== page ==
From “Rodham” by Curtis Sittenfeld to “Girls on the Line” by Aimie Runyan.
This is a monthly link-up hosted by Kate at Books Are My Favourite and Best. Each month a book is chosen as a starting point and linked to six other books to form a chain. A book doesn’t need to be connected to all the other books on the list, only to the one next to it in the chain. The rules are:
- Link the books together in any way you like.
- Provide a link in your post to the meme at Books are My Favourite and Best.
- Share these rules in your post.
- Paste the link to your post in the comments on Kate’s post and/or the Linky Tool on that post.
- Invite your blog readers to join in and paste their links in the comments and/or the Linky Tool.
- Share you post on Twitter using the #6Degrees hash tag.
- Be nice! Visit and comment on other posts and/or retweet other #6Degrees posts.
THANKS FOR PLAYING or COME JOIN US!
This month we start with “Rodham” by Curtis Sittenfeld!
This month (September 4, 2020), the chain begins with “Rodham” by Curtis Sittenfeld. According to the blurbs, this is a fictional, biographical novel about Hillary Rodham Clinton, which seemed odd because I thought it was a non-fiction biography of her. Then I read this part, “… in Curtis Sittenfeld’s powerfully imagined tour-de-force of fiction, Hillary takes a different road. Feeling doubt about the prospective marriage, she endures their devastating breakup and leaves Arkansas. Over the next four decades, she blazes her own trail—one that unfolds in public as well as in private, that involves crossing paths again (and again) with Bill Clinton, that raises questions about the tradeoffs all of us must make in building a life.” Oh… well there you go; this is actually an alternative reality story, so no, I’m not going to read it, no matter how good it might be! The other surprise here was to see that Sittenfeld is female – because Curtis is quite an unusual first name for a woman.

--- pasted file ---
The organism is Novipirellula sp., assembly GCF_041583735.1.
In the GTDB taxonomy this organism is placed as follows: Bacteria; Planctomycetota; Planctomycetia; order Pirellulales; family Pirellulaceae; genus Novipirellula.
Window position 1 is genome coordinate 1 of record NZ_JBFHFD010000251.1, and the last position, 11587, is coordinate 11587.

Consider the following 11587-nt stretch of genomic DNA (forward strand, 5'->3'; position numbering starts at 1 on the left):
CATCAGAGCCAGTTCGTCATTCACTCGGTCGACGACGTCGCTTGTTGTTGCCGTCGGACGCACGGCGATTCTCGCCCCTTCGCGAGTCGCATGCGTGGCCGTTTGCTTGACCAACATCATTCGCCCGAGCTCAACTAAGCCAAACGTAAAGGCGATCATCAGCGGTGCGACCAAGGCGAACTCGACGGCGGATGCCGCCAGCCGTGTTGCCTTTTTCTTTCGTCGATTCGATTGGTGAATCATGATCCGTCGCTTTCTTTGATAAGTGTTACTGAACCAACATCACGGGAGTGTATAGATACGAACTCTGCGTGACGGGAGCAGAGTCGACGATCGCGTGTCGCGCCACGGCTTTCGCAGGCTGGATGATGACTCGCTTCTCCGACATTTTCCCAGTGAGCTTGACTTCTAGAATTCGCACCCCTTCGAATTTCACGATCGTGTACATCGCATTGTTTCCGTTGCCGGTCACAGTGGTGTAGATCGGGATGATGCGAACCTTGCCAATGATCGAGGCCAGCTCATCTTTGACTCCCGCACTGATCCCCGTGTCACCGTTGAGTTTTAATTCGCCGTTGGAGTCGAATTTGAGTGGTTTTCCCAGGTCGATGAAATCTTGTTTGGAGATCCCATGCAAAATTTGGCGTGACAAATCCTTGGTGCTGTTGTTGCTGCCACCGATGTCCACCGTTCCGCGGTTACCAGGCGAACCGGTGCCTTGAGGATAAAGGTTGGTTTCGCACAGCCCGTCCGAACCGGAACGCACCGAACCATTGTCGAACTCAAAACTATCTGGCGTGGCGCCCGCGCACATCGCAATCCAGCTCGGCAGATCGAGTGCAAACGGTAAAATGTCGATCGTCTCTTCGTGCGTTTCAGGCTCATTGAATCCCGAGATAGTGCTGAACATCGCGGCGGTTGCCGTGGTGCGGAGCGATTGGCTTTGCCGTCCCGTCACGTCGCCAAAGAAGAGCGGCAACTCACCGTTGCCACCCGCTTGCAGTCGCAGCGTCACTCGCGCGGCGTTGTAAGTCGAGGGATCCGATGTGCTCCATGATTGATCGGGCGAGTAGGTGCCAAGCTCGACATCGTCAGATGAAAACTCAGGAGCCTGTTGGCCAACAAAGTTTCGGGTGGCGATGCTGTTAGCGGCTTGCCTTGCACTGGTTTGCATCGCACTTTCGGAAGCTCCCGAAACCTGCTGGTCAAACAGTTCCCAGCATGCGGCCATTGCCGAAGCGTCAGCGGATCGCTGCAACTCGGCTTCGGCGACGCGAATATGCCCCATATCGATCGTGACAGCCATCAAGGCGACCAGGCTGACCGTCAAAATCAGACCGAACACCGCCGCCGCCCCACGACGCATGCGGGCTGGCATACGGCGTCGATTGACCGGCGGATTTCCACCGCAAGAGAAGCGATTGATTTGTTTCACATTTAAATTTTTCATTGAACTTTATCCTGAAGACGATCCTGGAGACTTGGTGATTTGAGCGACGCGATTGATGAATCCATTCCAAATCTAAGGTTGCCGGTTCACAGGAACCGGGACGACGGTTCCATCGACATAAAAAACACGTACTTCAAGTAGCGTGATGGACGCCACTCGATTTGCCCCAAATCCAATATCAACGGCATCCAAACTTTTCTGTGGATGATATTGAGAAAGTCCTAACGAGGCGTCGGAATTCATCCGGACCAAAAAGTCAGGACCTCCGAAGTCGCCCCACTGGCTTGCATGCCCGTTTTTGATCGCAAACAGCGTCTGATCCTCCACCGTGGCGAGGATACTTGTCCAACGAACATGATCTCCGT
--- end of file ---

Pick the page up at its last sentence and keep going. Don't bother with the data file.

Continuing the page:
And an unusual first name for a woman is my first link in the chain. I’m going with a book by Yannick Murphy who wrote an amazing novel called “Signed, Mata Hari” which is a fictional memoir of the famous spy. This absolutely gorgeous novel was recommended to me by a former co-worker, who was Murphy’s agent for this novel. When she heard I had a book review blog, she lent me her signed copy of the first edition in hardcover! When I retired from my job, she noted that she was impressed that I’d not only read the book, but reviewed it for my blog. Well, I couldn’t NOT review it, because I loved it so much, even though the main character was so controversial, and you don’t like her all of the time.
Although the copy of the book that my friend lent me was of the original hardcover, the picture above is for another edition, and you’ll notice that it has part of a famous Klimt painting. I just adore the Art Deco and Art Nouveau styles by Klimt and his contemporaries used, and that’s the main reason why I decided I wanted to read Mary Sharrett’s book, “Ecstasy” which you can see has a Klimt-like cover. This biographical, historical fiction novel is about Alma Mahler, the wife of Gustave, the composer, who apparently met Klimt at one time. Now, I’m not a huge fan of Mahler’s work, but Alma does sound like an interesting personality, even if she was a bit hard done by, and might not have been a very nice person.